In this design, we were given a few blocks of text and tasked with creating a visual hierarchy. "Play around with weight, spacing, alignment, contrast (shades of grey), and try to simplify your design as much as possible while still conveying hierarchy. "
For this, I wanted to focus on white space, and how that could bring out contrast without needing to bold everything. I love classic style text and felt it would be more appropriate for a sincere feeling vs. a 'headline' big shouty feel. Playfair offered me a sense of professionalism and whimsy. Lato was clean and easy to read - especially if I had to deal with a much longer post.
I chose a two column layout (across 16 total columns) to help keep content separate (and I loved the extra white space between the columns).
When I thought about design goals, I wanted to the user to focus on the copy if they felt it was something they wanted to read about. I kept the summary / highlight text deliberately lightweight so it wouldn't interfere with reading the copy. I didn't realize it, but choosing a lighter font style added enough extra white to accomplish my goals.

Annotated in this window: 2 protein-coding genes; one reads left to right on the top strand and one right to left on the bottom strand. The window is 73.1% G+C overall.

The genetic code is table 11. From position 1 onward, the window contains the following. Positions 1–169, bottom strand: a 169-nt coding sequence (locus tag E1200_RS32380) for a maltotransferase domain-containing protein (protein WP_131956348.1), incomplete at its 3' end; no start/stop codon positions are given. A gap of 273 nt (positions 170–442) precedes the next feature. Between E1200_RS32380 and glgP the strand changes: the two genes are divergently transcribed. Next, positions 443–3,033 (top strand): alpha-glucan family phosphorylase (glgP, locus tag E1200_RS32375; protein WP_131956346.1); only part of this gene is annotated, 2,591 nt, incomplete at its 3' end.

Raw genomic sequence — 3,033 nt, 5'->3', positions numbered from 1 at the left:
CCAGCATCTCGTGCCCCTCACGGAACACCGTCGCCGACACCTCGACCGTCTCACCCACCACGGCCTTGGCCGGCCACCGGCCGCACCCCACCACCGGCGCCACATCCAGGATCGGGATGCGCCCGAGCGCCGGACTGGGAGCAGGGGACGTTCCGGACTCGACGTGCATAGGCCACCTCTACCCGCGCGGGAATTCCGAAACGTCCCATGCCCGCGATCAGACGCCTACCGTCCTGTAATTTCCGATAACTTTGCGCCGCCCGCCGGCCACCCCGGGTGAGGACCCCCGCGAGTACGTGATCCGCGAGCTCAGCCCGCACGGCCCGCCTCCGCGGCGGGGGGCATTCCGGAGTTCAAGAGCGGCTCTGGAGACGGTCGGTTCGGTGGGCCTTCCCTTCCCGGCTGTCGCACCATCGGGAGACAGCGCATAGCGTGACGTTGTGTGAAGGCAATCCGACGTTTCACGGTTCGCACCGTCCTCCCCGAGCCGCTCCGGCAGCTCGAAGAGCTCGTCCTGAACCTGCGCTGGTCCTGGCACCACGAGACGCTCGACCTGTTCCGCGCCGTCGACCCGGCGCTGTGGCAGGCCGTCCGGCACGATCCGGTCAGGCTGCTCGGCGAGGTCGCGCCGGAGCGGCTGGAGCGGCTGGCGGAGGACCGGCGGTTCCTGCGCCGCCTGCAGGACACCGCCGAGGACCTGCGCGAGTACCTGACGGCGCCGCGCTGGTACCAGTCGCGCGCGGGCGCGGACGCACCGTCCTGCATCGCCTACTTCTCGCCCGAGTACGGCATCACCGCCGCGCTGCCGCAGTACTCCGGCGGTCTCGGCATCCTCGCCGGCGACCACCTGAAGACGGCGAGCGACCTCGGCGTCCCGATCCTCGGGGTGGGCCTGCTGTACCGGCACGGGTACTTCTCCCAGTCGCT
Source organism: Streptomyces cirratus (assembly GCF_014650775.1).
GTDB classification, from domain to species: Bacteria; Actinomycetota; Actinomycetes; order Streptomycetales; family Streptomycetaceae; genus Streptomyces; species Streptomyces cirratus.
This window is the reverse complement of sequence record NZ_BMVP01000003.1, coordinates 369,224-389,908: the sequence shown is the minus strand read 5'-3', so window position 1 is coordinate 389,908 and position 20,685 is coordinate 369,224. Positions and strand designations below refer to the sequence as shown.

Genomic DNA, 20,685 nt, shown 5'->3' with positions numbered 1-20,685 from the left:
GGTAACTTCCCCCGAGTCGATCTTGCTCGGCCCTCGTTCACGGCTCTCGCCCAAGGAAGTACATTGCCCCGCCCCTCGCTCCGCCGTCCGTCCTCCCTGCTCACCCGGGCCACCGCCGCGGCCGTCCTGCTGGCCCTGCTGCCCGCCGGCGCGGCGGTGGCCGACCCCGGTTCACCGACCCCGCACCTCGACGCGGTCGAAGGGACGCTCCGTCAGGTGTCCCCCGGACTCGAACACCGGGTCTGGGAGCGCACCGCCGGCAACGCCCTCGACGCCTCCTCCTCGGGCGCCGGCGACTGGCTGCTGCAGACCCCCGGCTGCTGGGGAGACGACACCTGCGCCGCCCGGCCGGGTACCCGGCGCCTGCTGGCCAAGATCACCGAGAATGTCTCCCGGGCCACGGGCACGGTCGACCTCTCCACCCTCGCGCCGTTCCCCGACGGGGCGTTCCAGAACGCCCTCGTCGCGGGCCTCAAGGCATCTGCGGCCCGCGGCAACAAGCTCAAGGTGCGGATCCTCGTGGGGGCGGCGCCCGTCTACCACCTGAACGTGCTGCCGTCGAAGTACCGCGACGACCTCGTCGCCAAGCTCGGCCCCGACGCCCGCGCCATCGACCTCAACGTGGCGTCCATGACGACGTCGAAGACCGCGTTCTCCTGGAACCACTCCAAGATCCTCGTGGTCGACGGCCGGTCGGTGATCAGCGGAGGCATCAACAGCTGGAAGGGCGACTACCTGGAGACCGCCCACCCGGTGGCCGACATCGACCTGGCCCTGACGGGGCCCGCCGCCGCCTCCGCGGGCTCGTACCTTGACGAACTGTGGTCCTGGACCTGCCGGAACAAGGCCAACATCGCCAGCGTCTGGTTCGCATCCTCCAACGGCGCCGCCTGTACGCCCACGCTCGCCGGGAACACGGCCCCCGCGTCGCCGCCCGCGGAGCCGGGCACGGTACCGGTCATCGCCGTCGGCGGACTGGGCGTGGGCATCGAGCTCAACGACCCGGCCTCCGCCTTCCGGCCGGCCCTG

UPDATE: Based on mentor feedback, these are 3 updated variations: TL;DR:
Removed the 3rd column, shifted the timestamp closer to the cutout and experimented with two 2-column layouts.
These are my iterations to v1:
In terms of visual path, my take on this is:
6: Carousel arrows
In the copy text, I chose to bold the first two as they would accomplish a few objectives:
- Pull the eyes toward the copy text after reading through the summary / highlight, add a sense of gravity to the authors first choice of words, and to add enough weight where the eyes wouldn't naturally drift back to the headline.
I kept the date toward the very bottom as that would allow easy scalability for anyone who wanted to see (quickly) how recently the article was written. Additionally, I wanted to keep the users eyes focused on the post itself, and date/time is an identifier, not actual content.
I added the shadow box and carousel arrows as it was hard for me to envision this as a static landing page.